Boy, 14, slashed at school
Attack: Teenager charged after pupil suffers serious injuries to his face
A teenager has been charged after a 14-yearold boy was slashed with a knife at a secondary school.
The boy was taken to St John’s Hospital in Livingston for treatment to a serious facial injury following the attack, which happened at a school in West Lothian shortly before 9am yesterday.
Police confirmed another teenage boy, aged 13, has now been charged in conection with the assault.
A report will be sent to the children’s reporter and the procurator fiscal, officers said.
Superintendent Craig Smith, of Police Scotland, said: “Violent incidents of this nature are thankfully rare in West Lothian schools and we are continuing to work with West Lothian Council to reassure pupils and the wider community.”
There will be a continued police presence at the school for the time being, with additional support in place for pupils when they return to school, he said.
Any pupils or parents with concerns are being urged to contact school staff or their local police station. Hannah Bardell MP, the SNP representative for Livingston, said: “This is a serious but thankfully extremely rare incident. West Lothian Council and the police are working with the school and those involved and I will be seeking a meeting with them as a matter of urgency.”
A West Lothian Council spokesman said: “We have been working with Police Scotland on a number of initiatives to promote pupil safety in our schools recently, including delivering the No Knives, Better Lives campaign to educate young people on the consequences of knife crime.
“It is not appropriate to say more.” Fiona Hyslop, MSP for Linlithgow said: “I am very concerned to hear about the incident at St Kentigern’s Academy, my thoughts are with the student and family affected and I will be seeking a meeting with West Lothian Council, the school and police.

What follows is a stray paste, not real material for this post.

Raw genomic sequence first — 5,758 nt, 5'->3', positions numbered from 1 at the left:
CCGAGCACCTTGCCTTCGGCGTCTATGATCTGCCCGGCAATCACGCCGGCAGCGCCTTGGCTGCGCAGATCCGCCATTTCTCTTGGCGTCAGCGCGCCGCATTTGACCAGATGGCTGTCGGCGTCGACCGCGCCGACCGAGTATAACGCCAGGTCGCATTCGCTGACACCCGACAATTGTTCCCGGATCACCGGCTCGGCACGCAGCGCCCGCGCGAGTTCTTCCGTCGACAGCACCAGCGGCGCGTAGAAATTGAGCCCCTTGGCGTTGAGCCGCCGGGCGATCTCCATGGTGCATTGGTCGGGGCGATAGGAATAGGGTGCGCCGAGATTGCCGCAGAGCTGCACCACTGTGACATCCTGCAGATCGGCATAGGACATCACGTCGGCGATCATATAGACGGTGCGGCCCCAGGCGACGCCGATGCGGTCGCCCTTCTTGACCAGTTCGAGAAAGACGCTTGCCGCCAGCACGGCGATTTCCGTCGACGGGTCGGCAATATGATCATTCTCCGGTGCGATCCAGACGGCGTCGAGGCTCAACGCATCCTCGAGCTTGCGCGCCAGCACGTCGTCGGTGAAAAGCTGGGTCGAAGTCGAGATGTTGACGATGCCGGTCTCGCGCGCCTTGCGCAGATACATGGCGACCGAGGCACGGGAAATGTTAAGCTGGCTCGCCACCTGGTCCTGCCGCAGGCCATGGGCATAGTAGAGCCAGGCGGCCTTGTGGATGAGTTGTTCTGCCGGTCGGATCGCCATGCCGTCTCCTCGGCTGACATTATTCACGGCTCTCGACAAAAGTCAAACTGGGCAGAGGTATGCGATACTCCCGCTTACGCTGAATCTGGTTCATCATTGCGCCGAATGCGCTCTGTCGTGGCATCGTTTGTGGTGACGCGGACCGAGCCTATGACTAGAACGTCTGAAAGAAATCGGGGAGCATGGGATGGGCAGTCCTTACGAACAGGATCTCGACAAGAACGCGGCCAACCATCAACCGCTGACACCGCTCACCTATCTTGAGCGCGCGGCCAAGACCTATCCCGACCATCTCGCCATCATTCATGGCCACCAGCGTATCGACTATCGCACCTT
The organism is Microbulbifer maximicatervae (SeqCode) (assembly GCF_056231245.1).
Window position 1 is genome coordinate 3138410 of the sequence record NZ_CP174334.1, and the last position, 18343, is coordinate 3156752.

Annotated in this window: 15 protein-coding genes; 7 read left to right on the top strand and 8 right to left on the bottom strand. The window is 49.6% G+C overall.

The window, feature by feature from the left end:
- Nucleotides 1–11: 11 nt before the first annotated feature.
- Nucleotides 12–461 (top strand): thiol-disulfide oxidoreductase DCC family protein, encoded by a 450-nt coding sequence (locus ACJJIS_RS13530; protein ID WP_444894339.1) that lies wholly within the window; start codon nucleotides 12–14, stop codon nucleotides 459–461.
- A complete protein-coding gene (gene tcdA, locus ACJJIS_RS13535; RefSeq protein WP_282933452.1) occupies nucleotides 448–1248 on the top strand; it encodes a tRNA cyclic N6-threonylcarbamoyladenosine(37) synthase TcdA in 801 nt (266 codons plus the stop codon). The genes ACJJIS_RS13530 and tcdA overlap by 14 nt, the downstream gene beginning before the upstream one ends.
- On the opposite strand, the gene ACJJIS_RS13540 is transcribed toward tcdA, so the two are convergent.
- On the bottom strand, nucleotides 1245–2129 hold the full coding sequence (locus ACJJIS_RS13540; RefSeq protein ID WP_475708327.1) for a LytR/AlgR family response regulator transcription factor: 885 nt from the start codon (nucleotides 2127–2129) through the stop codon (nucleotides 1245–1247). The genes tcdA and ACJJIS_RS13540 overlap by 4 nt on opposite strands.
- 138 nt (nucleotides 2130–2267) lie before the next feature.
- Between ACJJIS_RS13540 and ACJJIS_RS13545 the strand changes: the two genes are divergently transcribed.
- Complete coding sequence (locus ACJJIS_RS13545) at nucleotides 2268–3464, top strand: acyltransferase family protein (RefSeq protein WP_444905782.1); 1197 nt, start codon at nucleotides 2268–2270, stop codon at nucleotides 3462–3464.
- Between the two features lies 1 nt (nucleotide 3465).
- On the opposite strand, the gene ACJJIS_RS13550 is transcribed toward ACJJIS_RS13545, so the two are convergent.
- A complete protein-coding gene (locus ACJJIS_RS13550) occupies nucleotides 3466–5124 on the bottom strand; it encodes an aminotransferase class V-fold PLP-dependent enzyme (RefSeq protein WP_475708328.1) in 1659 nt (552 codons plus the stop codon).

“I know parents and children at St Kentigern’s will be very concerned, that is why it is vital that there is a full investigation and lessons learned.” Domestic dogs may have lost some of their innate animal skills when they came in from the wild, research suggests.
In a study comparing wolves and dogs living in near-identical environments, wolves were better at working some things out, particularly at grasping the notion of cause and effect. The tests involved the animals having to choose between two objects – one containing hidden food and the other empty. Conservative MP Jacob Rees-Mogg has been criticised for comments suggesting that the rise in the number of food banks was “rather uplifting”.
During an interview he said: “To have charitable support given by people voluntarily to support their fellow citizens I think is rather uplifting and shows what a good, compassionate country we are.”